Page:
Contemporary medicine and coronavirus
Bubonic plague and cholera. Two pandemics that, broadly speaking, the world no longer fears thanks in large part to a combination of improved sanitation and effective vaccination and treatment.
Together they have been responsible for well over 30 million deaths. Neither disease has been completely wiped out. Indeed, it’s estimated that there are up to 4 million cases of cholera worldwide every year that result in up to 120,000 deaths.
But while there are pockets of the world where both diseases continue to be recorded, as a society we no longer worry about them in terms of pandemic threat because, clinically speaking, they are under control.
As we have seen with the recent extension to social distancing measures announced by the government, the coronavirus that we now know as Covid-19 is far from under control and we live our lives under a daily threat of infection that is higher in some places than it is in others.
What the world is crying out for, as it did with polio, cholera and more besides, is a vaccine.
In response, the global medical community has rallied to that cause and there are many different drug and vaccine trials under way around the world, among them hydroxychloroquine – the malaria drug Donald Trump notoriously promoted in the fight against coronavirus by saying, ‘What have you got to lose? Take it.’
The four most prominent trial registers globally* show that as of August 2020 there were 1,858 trials being carried out in pursuit of a solution to the pandemic.
Of these, just 7 per cent incorporate some element of traditional and Chinese medicine within them and it’s perhaps unsurprising to find that the majority of trials where complementary medicine is a feature are based in China and India.
If you’re familiar with my blogs, then you’ll know that I am a huge advocate of an integrative approach to healing.
Integrative health approaches recognise that there is an ecosystem of effective health management in which clinical or alternative medicine approaches can be supported by complementary therapy and lifestyle management to achieve an effective health outcome.
Only the most reckless alternative therapist would suggest that alternative medicine alone can prevent or treat Covid-19, but we do know that lifestyle and general health can be major factors in determining the level of risk an individual might face should they become infected.
We know, for example, that the Covid-19 mortality rate is higher in those with underlying health conditions like obesity and diabetes, both of which can be a result of lifestyle choices that reduce natural immunity – choices that are often fuelled by mental health conditions such as stress and anxiety.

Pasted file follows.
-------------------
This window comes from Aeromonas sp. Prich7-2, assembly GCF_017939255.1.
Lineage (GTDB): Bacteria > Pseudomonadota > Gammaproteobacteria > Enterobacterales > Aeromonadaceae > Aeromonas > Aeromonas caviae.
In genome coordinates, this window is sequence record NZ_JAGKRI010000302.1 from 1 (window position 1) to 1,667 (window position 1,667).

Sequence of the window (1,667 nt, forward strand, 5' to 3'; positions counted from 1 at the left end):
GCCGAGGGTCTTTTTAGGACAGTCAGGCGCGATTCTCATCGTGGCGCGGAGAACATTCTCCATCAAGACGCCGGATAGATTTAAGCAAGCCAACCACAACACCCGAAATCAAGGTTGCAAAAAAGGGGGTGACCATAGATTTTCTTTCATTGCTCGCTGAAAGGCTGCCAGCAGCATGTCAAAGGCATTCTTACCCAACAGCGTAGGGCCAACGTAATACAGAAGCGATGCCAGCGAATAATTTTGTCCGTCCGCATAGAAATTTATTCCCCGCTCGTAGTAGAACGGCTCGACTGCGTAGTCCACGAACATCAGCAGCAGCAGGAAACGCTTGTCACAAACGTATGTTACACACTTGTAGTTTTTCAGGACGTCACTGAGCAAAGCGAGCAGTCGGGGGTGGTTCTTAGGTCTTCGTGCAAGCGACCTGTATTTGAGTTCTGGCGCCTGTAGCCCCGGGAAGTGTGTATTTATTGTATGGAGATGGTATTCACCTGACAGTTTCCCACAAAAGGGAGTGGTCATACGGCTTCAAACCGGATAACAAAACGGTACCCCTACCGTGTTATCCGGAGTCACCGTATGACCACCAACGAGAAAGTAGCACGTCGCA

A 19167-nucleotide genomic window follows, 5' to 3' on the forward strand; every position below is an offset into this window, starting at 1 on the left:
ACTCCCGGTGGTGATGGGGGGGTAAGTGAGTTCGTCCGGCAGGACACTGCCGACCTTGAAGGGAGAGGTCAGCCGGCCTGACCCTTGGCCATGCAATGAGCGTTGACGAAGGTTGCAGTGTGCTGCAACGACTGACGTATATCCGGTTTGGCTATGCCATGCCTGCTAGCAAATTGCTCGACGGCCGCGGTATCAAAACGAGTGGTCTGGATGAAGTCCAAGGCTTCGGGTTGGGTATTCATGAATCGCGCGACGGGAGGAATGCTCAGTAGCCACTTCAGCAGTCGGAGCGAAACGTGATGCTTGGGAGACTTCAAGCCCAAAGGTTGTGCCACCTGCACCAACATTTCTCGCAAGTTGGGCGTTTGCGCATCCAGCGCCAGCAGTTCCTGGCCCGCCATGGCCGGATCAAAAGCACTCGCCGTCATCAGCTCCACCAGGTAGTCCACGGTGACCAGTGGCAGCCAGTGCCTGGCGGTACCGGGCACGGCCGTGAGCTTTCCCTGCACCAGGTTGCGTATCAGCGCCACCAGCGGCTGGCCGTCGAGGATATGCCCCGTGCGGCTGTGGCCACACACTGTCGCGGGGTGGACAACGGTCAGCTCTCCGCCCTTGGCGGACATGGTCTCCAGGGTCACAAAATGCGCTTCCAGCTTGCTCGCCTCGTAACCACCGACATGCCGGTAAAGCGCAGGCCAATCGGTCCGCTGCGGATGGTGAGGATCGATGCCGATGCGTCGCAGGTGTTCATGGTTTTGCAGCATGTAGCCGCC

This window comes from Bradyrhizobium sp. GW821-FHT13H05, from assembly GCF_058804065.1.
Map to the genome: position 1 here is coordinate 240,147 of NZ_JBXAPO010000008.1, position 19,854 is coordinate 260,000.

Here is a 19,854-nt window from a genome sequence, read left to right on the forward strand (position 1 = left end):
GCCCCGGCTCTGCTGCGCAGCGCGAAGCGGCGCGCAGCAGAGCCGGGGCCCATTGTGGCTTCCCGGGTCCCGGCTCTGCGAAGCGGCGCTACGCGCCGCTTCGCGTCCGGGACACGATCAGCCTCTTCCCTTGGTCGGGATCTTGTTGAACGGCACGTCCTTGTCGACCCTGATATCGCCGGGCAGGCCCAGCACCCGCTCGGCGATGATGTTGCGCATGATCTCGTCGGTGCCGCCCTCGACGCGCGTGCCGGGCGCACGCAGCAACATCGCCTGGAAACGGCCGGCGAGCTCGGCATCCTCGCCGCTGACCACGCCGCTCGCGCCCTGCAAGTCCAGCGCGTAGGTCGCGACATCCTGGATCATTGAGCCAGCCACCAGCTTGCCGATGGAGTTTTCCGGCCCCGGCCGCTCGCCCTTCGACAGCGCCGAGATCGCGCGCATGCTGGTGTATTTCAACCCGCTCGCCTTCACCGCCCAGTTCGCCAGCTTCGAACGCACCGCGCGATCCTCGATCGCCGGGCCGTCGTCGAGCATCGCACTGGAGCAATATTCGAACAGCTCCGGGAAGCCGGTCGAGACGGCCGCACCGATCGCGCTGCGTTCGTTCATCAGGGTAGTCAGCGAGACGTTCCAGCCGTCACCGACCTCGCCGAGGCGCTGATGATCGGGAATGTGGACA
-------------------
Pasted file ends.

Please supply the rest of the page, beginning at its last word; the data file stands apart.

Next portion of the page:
We also know that people with a strong and healthy immune system are less likely to be infected in the first place.
So, it stands to reason and logic that if we can find a way to help people to change the way they manage their emotional health and then make different lifestyle choices around diet, nutrition and exercise, we can also help to foster improved immunity.
Acupuncture is a brilliant treatment for helping to manage mental health conditions such as stress and anxiety and by dialling down on these factors, we are then in a better and more positive frame of mind to be able to make adjustments and improvements to other areas of our life.
Together with the clinical treatments that are available to support people on that journey, there’s a chance that complementary therapies like acupuncture that are delivered within a framework of integrative health management can make a positive contribution in turning the tide of infection.
In just over a week the clocks will go back and we officially come into autumn. The season brings with it damper, colder weather that is often punctuated by short spells of warmer temperature – it’s the kind of seasonal soup that bugs thrive in. Irrespective of coronavirus and Covid-19, it’s a good time to give your immune system an MoT.
Acupuncture is a great aid to better immunity because it works as a holistic treatment to clear blockages within the channels through which Qi, our life force, flows. This natural energy governs the health of our organs and, therefore, our general physical and emotional wellbeing.
In my next blog I’ll be looking at how you can use the power of acupuncture to make sure you’re in the best possible position to face the health challenges that autumn and winter ultimately present – and this year more than any other.
Until then, stay safe – and if you’d like to know more about how acupuncture can help you to enjoy better health, please get in touch for a confidential and informal chat.